Government: Secretary of State for Defence (11 Jul 2007)

Lord Drayson: My Lords, I do not accept the description of our Armed Forces as underequipped and overstretched. If we look at how the Government have supported the Armed Forces on what I accept are difficult operations in Iraq and Afghanistan, that is not a fair characterisation. My right honourable friend has said in the other place that he thought long and hard about whether both jobs could be combined....

Government: Secretary of State for Defence (11 Jul 2007)

Lord Drayson: My Lords, I understand the point that the noble and gallant Lord is making, but I just do not accept this concept of a part-time Minister. I accept that I have taken on additional responsibilities in the new Department for Business, Enterprise and Regulatory Reform. However, when one looks at the responsibilities that I have taken on—for example, responsibility for the aerospace and defence...

Government: Secretary of State for Defence (11 Jul 2007)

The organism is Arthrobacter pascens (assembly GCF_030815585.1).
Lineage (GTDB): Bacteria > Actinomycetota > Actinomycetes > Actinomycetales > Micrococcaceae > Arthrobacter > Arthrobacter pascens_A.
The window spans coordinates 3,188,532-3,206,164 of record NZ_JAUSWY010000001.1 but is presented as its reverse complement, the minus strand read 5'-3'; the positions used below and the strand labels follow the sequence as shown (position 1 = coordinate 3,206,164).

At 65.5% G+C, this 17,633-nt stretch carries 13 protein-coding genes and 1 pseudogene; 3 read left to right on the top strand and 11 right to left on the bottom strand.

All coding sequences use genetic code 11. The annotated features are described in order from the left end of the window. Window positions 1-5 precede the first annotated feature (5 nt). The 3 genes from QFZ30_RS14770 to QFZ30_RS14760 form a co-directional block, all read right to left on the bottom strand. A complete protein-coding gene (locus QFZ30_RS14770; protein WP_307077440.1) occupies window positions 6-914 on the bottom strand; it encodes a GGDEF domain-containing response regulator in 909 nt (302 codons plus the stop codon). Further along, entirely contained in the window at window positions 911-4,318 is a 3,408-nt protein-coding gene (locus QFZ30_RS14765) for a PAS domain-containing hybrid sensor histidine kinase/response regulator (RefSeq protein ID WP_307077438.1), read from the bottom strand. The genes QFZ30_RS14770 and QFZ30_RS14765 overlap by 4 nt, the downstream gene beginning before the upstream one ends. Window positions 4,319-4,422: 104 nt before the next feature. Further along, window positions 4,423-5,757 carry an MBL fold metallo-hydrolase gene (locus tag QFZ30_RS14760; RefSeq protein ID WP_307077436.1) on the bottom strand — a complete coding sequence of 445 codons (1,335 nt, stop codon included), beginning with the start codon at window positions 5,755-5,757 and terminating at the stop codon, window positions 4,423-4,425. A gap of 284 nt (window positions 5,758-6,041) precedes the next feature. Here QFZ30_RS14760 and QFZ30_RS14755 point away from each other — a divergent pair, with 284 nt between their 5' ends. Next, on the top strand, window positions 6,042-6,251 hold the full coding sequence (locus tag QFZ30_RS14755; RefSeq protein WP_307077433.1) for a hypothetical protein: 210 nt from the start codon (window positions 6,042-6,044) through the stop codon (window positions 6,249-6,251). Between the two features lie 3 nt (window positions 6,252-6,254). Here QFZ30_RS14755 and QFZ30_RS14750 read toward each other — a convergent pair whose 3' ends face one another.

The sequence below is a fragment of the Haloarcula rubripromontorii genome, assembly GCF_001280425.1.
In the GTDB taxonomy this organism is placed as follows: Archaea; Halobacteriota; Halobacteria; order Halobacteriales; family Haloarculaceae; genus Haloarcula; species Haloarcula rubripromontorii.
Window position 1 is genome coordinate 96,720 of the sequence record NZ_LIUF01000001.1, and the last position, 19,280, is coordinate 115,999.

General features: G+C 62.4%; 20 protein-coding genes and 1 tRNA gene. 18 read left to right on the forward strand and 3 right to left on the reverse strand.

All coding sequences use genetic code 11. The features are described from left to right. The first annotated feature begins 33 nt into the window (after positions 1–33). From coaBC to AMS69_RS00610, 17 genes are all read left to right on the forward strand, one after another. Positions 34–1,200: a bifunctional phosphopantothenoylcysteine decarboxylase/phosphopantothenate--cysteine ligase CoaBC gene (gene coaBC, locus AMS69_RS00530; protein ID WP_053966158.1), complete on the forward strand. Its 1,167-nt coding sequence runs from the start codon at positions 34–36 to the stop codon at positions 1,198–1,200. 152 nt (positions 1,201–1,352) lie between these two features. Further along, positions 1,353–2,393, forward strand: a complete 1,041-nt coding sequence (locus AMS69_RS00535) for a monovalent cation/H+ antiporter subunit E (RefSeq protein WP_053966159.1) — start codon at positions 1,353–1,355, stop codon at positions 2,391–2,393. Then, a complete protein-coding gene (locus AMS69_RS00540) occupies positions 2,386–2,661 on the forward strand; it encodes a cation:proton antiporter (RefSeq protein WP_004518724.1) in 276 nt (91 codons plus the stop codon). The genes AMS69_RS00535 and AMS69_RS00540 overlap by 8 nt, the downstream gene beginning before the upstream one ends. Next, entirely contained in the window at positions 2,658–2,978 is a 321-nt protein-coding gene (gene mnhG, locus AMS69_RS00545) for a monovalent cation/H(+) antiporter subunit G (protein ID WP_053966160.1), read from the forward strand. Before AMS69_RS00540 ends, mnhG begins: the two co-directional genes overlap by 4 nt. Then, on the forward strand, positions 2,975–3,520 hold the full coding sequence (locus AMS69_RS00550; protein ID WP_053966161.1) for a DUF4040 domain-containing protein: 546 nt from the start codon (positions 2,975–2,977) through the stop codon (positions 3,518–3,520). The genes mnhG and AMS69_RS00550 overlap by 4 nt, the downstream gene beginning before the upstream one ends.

Lord Drayson: My Lords, I am happy to clarify that. In representing Scotland within the Cabinet, the Secretary of State will have responsibilities for answering questions on Scotland in the other place. He will have a Minister of State for Scotland working with him, who will be responsible for day-to-day matters. I have spoken with my right honourable friend about managing these responsibilities, and my...

Government: Secretary of State for Defence (11 Jul 2007)

Lord Drayson: My Lords, I recognise the noble Lord's deep experience in these matters, in particular his experience as a previous Secretary of State for Defence. Let me be absolutely clear: I, as a Minister in this House, and my right honourable friend, as the Secretary of State for Defence, recognise that when we have people fighting on our behalf on very difficult operations in Iraq and Afghanistan,...

Armed Forces: Future Aircraft Carrier (25 Jun 2007)

Lord Drayson: My Lords, I am sure that the whole House will join me in offering sincere condolences to the families and friends of Corporal John Rigby, who was killed on Friday during operations in Iraq, and of Drummer Thomas Wright, who was killed yesterday during operations in Afghanistan. We intend to start building the two new aircraft carriers once we have agreed a robust and affordable deal.

Armed Forces: Future Aircraft Carrier (25 Jun 2007)

Lord Drayson: My Lords, we absolutely want the carriers, and are prepared to play poker for as long as it takes to get them on the terms that we want.

Armed Forces: Future Aircraft Carrier (25 Jun 2007)